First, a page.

תמונות בעמוד

I'll take thy notion for my own— 1460

(So much philosophers have done);

It makes my system more complete:

Dick, can it have a nobler fate 4

Take what you will, said Dick, dear friend;

But bring thy matters to an end.

I find, quoth Mat, reproof is vain: Who first offend will first complain. Thou wishest I should make to shore, Yet still putt'st in thy thwarting oar. What I have told thee fifty times 1470 In prose, receive for once in rhymes: A huge fat man in country fair, Or city church (no matter where) Laboured and pushed amidst the crowd, Still bawling out extremely loud, Lord save us, why do people press! Another, marking his distress, Friendly replied, Plump gentleman, Get out as fast as eler you can; Or cease to push, or to exclaim: 1480 You make the very crowd you blame. Says Dick, your moral does not need The least return; so e'en proceed; Your tale, howe'er applied, was short; So far, at least, I thank you for’t. Mat took his thanks; and, in a tone More magisterial, thus went on. Now, Alma settles in the head, As has before been sung, or said; And here begins this farce of life; 1490 Enter revenge, ambition, strife;

Behold on both sides men advance, 1492
To form in earnest Bays's dance.
L'Avare, not using half his store,
Still grumbles that he has no more;
Strikes not the present tun, for fear
The vintage should be bad next year;
And eats to-day with inward sorrow,
And dread of fancied want to-morrow.
Abroad if the surtout you wear 1500
Repels the rigour of the air;
Would you be warmer, if at home
You had the fabric and the loom!
And, if two boots keep out the weather,
What need you have two hides of leather?
Could Pedro, think you, make no trial
Of a sonata on his viol,
Unless he had the total gut
Whence every string at first was cut!
When Rarus shows you his cartoon 1510
He always tells you, with a groan,
Where two from that same hand were torn
Long before you or he were born.
Poor Vento's mind so much is crossed
For part of his Pretonius lost,
That he can never take the pains
To understand what yet remains.
What toil did honest Curio take,
What strict enquiries did he make,
To get one medal wanting yet, 1520
And perfect all his Roman set!
'Tis found; and, O his happy lot!
'Tis bought, locked up, and lies forgot.
Of these no more you hear him speak:
He now begins upon the Greek.

These, ranged and showed, shall in their
turns 1526
Remain obscure as in their urns.
My copper-lamps at any rate,
For being true antique, I bought:
Yet wisely melted down my plate,
On modern models to be wrought;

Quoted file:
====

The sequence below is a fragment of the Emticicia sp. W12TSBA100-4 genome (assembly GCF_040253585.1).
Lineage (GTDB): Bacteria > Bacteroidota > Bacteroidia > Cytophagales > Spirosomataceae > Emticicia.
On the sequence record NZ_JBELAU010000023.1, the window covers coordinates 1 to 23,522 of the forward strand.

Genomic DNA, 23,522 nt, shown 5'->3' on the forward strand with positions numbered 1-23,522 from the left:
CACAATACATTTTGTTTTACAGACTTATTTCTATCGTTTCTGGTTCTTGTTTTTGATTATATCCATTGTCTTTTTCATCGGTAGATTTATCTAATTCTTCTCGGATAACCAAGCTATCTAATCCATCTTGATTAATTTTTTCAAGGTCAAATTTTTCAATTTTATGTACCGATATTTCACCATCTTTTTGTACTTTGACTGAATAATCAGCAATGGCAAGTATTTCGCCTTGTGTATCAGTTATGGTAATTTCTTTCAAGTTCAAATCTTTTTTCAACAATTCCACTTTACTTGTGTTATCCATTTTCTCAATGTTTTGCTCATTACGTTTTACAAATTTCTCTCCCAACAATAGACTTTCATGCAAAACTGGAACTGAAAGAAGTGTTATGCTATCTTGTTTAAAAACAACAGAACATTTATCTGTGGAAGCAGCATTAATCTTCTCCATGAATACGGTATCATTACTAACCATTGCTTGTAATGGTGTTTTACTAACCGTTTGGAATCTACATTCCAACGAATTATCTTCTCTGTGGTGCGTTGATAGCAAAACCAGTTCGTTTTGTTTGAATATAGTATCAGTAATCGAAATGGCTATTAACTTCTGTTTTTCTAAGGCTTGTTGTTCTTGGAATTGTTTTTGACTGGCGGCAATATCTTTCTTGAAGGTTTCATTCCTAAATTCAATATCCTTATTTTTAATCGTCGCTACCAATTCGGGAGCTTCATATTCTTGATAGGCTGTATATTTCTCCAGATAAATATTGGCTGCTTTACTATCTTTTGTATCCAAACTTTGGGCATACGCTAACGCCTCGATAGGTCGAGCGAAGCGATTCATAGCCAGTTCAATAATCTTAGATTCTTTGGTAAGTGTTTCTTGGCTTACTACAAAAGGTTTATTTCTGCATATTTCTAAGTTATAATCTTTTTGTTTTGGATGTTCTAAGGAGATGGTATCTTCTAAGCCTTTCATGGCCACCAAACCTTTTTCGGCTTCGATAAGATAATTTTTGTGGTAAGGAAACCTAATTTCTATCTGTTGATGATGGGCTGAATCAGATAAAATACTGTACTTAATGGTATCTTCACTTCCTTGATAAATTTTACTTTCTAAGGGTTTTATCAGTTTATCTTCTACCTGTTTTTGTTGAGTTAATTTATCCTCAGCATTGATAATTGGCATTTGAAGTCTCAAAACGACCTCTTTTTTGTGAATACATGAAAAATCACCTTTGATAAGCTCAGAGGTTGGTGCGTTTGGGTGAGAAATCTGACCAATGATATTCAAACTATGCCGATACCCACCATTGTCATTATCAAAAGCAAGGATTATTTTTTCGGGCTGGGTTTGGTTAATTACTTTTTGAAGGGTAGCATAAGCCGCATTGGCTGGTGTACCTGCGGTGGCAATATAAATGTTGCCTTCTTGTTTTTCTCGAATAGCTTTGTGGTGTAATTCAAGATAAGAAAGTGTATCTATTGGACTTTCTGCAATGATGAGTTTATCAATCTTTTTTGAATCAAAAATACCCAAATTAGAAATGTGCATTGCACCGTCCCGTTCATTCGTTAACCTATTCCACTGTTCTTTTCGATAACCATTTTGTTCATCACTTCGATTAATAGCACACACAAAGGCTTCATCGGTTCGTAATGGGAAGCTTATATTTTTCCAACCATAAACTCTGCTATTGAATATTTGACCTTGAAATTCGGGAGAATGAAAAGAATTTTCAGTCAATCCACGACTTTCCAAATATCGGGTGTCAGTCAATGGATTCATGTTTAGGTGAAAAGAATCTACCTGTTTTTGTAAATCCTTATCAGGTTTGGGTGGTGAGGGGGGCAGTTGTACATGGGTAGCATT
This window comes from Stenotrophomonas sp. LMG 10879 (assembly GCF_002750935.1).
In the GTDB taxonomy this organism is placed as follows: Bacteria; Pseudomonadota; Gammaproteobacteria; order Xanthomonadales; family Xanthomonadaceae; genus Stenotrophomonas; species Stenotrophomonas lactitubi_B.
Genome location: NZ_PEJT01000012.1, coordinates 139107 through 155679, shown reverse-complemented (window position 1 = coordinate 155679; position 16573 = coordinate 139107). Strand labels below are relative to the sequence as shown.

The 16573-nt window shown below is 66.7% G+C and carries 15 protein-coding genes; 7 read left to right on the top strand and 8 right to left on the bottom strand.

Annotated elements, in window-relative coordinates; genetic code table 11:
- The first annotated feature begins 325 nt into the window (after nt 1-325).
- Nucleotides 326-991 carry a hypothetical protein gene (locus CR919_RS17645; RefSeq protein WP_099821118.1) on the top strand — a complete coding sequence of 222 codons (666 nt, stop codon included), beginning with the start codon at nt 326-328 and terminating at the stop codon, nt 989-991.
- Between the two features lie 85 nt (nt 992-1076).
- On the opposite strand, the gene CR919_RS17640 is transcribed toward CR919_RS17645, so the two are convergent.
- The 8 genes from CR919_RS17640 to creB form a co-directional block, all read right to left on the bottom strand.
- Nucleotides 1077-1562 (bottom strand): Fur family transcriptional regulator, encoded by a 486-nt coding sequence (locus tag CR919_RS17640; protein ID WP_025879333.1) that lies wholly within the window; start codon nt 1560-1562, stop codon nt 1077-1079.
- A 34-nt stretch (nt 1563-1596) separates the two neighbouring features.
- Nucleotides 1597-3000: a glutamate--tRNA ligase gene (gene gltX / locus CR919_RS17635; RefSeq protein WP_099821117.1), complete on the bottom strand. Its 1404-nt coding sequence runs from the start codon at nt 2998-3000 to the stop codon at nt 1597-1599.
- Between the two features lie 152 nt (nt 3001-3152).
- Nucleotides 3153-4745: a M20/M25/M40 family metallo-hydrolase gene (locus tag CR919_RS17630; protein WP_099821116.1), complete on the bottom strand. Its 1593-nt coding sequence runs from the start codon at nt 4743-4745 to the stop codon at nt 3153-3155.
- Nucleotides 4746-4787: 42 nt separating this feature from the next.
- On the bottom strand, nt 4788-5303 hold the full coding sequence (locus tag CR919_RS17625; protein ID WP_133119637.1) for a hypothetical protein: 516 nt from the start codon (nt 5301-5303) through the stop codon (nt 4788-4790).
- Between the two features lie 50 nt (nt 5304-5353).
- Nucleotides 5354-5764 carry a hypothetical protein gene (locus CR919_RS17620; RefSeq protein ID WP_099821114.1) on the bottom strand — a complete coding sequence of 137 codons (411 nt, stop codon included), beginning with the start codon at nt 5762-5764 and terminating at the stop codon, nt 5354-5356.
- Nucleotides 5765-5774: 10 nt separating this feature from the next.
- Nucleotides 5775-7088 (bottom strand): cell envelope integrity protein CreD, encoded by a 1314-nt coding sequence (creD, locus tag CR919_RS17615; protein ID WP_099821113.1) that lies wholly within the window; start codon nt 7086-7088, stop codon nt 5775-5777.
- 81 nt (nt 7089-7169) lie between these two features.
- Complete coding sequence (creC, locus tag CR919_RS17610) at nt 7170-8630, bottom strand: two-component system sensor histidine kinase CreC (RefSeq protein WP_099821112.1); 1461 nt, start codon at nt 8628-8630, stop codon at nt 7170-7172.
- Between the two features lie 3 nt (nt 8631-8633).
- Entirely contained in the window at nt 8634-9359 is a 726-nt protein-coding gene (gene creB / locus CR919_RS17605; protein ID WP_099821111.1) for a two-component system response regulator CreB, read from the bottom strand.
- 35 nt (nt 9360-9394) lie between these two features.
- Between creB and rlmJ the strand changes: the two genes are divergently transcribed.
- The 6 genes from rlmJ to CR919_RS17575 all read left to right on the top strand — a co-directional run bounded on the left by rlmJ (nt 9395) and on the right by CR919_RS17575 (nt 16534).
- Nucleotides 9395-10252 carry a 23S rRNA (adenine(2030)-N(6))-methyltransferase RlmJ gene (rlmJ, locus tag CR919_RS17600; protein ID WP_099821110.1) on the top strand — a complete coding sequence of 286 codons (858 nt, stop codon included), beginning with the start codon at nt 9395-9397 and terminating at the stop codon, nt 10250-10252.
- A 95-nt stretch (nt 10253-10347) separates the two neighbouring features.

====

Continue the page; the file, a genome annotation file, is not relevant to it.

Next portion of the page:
And trifles I alike pursue,
Because they’re old, because they're new.
Dick, I have seen you with delight,
For Georgy 1 make a paper kite.
And simple odes, too many, show ye
My servile complaisance to Chloe.
Parents and lovers are decreed
By Nature fools. That's brave indeed,
Quoth Dick, such truths are worth receiving.
Yet still Dick looked as not believing. 1541
Now, Alma, to divines and prose
I leave thy frauds, and crimes, and woes;
Nor think to-night of thy ill-nature,
But of thy follies, idle creature!
The turns of thy uncertain wing,
And not the malice of thy sting;
Thy pride of being great and wise
I do but mention, to despise;
I view with anger and disdain 1550
How little gives thee joy or pain;
A print, a bronze, a flower, a root,
A shell, a butterfly can do.’t;
Even a romance, a tune, a rhyme,
Help thee to pass the tedious time,
Which else would on thy hand remain;
Though, flown, it ne'er looks back again;
1 Mr Shelton's son.

And cards are dealt, and chess-boards
brought, 1558
To ease the pain of coward thought:
Happy result of human wit!
That Alma may herself forget.
Dick, thus we act; and thus we are,
Or tossed by hope, or sunk by care.
With endless pain this man pursues
What, if he gained, he could not use:
And th’ other fondly hopes to see
What never was, nor e'er shall be.
We err by use, go wrong by rules,
In gesture grave, in action fools;
We join hypocrisy to pride, 1570
Doubling the faults we strive to hide.
Or grant that, with extreme surprise,
We find ourselves at sixty wise;
And twenty pretty things are known,
Of which we can't accomplish one;
Whilst, as my system says, the mind
Is to these upper rooms confined:
Should I, my friend, at large repeat
Her borrowed sense, her fond conceit,
The bead-roll of her vicious tricks, 1580
My poem will be too prolix.
For could I my remarks sustain,
Like Socrates, or Miles Montaigne,
Who in these times would read my books,
But Tom o'Stiles, or John o' Nokes?
As Brentford kings, discreet and wise,
After long thought and grave advice,
Into Lardella's coffin peeping,
Saw nought to cause their mirth or

So Alma, now to joy or grief 1590
Superior, finds her late relief;
Wearied of being high or great, -
And nodding in her chair of state;
Stunned and worn out with endless chat
Of Will did this, and Nan said that;
She finds, poor thing, some little crack,
Which Nature, forced by Time, must make,
Through which she wings her destined
Upward she soars; and down drops clay:
While some surviving friend supplies 1600
Hic jacet, and a hundred lies.
O Richard, till that day appears,
Which must decide our hopes and fears,
Would fortune calm her present rage,
And give us playthings for our age;
Would Clotho wash her hands in milk,
And twist our thread with gold and silk;
Would she, in friendship, peace, and plenty
Spin out our years to four times twenty;
And should we both in this condition 1610
Have conquered love, and worse ambition;
(Else those two passions, by the way,
May chance to show us scurvy play);
Then, Richard, then should we sit down,
Far from the tumult of this town;
I fond of my well-chosen seat,
My pictures, medals, books complete.
Or, should we mix our friendly talk,
O'ershaded in that favourite walk,
Which thy own hand had whilom planted, 1620
Both pleased with all we thought we

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